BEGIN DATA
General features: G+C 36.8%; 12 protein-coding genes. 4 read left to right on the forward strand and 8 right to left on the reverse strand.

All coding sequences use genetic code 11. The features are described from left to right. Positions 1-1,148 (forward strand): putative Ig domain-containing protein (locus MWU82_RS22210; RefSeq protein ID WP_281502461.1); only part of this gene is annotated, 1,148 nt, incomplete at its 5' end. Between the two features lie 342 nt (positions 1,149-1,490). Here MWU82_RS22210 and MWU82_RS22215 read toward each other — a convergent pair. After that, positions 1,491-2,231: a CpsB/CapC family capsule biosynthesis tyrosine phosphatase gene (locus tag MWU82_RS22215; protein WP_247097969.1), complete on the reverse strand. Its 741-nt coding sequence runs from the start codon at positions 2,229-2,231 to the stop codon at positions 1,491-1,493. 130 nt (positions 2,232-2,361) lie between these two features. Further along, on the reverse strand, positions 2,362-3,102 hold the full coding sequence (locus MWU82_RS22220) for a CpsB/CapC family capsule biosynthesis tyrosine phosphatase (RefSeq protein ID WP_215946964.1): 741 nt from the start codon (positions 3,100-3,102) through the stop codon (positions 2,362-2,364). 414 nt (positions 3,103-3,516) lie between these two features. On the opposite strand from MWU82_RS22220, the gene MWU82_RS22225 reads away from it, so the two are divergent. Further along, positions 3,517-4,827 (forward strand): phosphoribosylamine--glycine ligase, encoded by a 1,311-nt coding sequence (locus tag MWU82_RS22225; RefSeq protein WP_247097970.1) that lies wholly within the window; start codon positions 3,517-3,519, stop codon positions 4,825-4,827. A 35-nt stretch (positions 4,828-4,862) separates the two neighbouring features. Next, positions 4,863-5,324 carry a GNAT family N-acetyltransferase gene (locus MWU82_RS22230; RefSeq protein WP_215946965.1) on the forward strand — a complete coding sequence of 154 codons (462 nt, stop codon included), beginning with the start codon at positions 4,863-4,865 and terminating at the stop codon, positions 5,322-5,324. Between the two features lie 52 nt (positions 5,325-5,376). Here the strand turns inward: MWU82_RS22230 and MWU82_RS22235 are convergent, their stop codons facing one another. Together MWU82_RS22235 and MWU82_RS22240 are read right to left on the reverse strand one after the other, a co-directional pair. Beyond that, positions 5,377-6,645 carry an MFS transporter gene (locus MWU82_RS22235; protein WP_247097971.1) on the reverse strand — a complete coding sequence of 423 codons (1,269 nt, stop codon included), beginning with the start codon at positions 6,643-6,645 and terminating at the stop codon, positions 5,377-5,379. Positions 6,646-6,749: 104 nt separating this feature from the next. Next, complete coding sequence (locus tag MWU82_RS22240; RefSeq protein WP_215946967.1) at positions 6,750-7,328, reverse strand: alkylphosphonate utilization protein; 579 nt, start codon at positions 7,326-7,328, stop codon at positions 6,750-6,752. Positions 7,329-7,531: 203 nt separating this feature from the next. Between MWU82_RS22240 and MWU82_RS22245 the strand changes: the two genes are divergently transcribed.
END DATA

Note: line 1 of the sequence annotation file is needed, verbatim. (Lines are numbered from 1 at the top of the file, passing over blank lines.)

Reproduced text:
General features: G+C 36.8%; 12 protein-coding genes. 4 read left to right on the forward strand and 8 right to left on the reverse strand.